I've been to the highlands. September or not, bring clothes for any possible weather eventuality, and if you don't already own waterproof overtrousers you can wear over your regular clothes I would obtain some... there is nothing worse than finding your pants (ok, British people, TROUSERS!) soaked through because its been misting or downright raining on you all day. And fuzzy-lined rubber boots!!

  10. Mom,
    I hope you and Dad had a great time in Scotland, can't wait to hear about it. Good luck with the dog situation. I'll have to get the kids on Skype soon so Caroline can tell you all about school. She left her ladybug lunch bag at school Friday, hopefully she'll remeber to grab it from the lost and found. Grace said she'll look too. Anyway, better get back to work!

  11. I have been debating in my head whether or not I should post, but I've waisted so much time thinking about it, perhaps it's better just to get it out. I found your comments about British food a little unjustified and wanted to add my tuppence worth.

    As a Briton who has lived in the US, I understand the frustration of things being largely familiar, but somehow missing the mark or going unexpectedly wrong. Your experience with crackers is perhaps a perfect example. I don't think crackers would ever be served with soup here, and consequently the ones you can buy in our shops are not well suited for that purpose. To go on to proclaim that the crackers are awful misses the point --- the point is they are awful in soup, and I'm sure we agree that soggy crackers aren't good. Serving them with a good Stilton, Cheshire or Cheddar cheese, on the other hand, is great. Being in a different place with different customs means you sometimes have to adjust and can't always eat as you used to. But equally, it is an opportunity to discover new things. Here soup is always served with bread, but on the positive side, most supermarkets bake pretty good bread in store --- dare I say, better than most American bread.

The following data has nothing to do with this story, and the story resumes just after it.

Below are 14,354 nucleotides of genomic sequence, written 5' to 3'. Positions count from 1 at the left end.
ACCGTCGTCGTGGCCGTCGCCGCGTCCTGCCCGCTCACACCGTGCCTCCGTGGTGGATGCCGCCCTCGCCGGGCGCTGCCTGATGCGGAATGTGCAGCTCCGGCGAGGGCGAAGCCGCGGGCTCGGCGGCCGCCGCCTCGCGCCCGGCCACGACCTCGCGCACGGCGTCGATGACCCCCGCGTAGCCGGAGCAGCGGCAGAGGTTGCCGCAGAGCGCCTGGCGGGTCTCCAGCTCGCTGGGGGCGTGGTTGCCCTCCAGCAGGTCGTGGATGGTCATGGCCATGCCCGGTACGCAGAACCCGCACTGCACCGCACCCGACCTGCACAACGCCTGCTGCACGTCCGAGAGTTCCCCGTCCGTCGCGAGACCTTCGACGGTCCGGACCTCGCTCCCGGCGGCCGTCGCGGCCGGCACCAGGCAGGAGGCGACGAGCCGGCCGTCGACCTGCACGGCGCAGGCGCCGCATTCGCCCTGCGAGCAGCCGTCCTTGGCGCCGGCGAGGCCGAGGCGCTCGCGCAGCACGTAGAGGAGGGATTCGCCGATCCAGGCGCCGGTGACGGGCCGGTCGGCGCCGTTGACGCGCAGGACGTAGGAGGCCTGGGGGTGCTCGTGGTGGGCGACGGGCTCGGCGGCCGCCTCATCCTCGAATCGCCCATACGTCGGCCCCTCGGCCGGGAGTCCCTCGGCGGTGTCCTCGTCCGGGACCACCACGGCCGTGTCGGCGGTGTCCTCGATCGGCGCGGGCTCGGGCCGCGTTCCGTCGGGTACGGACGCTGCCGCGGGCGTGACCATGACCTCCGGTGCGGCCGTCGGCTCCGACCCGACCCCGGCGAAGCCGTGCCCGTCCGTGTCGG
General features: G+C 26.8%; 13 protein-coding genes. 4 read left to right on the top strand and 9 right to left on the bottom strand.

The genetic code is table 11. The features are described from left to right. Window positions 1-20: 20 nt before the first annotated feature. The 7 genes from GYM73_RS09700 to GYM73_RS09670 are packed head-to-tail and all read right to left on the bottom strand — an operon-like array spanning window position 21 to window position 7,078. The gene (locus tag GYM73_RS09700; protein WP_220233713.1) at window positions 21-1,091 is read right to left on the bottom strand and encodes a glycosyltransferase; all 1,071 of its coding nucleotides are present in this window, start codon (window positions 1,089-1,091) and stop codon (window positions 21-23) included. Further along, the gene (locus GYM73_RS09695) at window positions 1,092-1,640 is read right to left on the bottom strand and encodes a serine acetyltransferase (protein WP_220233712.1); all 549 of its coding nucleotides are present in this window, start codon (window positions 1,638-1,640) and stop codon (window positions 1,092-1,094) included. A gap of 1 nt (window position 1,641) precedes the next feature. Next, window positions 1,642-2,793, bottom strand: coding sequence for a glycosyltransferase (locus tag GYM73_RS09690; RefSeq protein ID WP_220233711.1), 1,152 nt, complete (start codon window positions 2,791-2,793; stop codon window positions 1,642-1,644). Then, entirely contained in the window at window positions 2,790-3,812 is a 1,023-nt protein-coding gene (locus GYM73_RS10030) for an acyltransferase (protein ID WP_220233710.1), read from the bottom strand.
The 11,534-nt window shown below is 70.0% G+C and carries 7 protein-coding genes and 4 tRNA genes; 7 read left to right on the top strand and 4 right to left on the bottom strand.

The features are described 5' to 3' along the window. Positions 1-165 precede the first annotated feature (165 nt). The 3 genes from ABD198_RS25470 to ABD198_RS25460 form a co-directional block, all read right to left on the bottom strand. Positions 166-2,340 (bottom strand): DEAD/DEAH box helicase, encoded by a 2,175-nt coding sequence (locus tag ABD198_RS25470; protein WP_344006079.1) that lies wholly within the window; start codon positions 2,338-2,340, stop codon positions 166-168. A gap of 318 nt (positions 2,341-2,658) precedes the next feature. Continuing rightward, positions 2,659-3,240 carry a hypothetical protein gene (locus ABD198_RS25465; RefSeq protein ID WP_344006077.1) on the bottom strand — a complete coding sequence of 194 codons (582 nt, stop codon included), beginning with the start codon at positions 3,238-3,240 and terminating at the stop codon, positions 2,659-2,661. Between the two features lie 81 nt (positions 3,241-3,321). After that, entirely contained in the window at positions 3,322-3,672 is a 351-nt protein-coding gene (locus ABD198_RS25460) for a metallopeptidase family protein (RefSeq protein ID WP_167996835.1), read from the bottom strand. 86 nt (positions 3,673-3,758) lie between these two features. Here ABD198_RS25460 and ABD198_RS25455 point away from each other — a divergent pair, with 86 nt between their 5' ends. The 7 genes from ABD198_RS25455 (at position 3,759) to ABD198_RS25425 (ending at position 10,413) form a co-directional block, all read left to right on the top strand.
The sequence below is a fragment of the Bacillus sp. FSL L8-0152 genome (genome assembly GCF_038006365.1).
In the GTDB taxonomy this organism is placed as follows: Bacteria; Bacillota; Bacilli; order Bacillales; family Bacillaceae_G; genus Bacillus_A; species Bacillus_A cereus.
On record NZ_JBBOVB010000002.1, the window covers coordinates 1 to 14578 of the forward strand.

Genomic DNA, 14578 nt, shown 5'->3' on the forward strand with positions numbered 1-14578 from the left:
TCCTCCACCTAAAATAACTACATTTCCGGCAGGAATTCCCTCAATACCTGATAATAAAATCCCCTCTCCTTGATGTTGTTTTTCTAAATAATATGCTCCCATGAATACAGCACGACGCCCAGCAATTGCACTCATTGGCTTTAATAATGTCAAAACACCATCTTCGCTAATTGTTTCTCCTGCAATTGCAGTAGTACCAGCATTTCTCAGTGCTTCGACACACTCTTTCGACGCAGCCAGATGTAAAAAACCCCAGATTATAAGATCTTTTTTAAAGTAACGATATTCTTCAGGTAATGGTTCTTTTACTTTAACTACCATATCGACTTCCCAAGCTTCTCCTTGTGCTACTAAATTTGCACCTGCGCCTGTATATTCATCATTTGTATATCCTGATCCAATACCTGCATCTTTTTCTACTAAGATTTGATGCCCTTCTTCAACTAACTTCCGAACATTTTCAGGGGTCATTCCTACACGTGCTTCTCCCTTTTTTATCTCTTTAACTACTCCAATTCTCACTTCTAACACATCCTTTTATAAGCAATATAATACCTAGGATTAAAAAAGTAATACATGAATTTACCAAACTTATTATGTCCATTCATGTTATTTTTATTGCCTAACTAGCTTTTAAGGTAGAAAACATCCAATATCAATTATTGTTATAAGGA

In America I loved to cook with black beans, but, for some reason, they are hard to find here, so I can't do that much anymore. Equally, the baked beans in America were too sugary for my liking, so I didn't eat them there.

    Perhaps it's the same problem with the sausages. Britain has very good sausages (for example, a Cumberland), but if you search out the ones that look like the popular types in America, you are probably buying the mass produced kind that do taste like rubbish.

    I don't know why your mince tasted so bad, but talking of beef it is the Aberdeen Angus breed of cattle that is so popular in America, so the meat here can't be too bad and is certainly not filled with artificial hormones, as it is in the US.

    I should probably stop now, but I can't without mentioning healthcare (as you did). I think I speak for the vast majority of Britons when I say we looked on incredulously as you debated Obama's healthcare reform. The US system was not the free market at work, but a tax loophole that meant employers and insurance companies used patients as pawns. For there to be any question that healthcare should not be a right of every citizen in a society is beyond our comprehension. The NHS is far from perfect, but some statistics speak volumes. The life expectancy is a year longer in the UK than the US and infant mortality is 40% higher in the US, yet Americans spend two-and-a-half times more per capita (not per person insured). What's prescription? A little less Fox News.

    Best wishes,

  12. George I love the comment!

  13. Thank You, Anonymous George, for telling it like it is!

  14. I feel the need to comment here as well.

    I am a little concerned that some of the comments could be read harshly but I do not think they mean to be judgemental, they are trying to explain why differences exist. It would be easy to criticise the writer or the commenter’s opinions, but the point of this blog is that it is this lady's musings on how different things are. It is not a place for socio-economic policy debate, or grand world view, it is simply her experience of living in the UK and for her to update her family on her comings and goings. I think it is unfair to ask her to respond to larger issues. She is one individual with her own opinions so of course some will be not to our liking.

    In short, I really enjoy reading this blog, and I would not like it to stop because it becomes yet another internet battleground that the author feels is not worth the effort because of constant attacks. I enjoy reading a fresh take on my side of the world, good and bad. So everyone play nice please?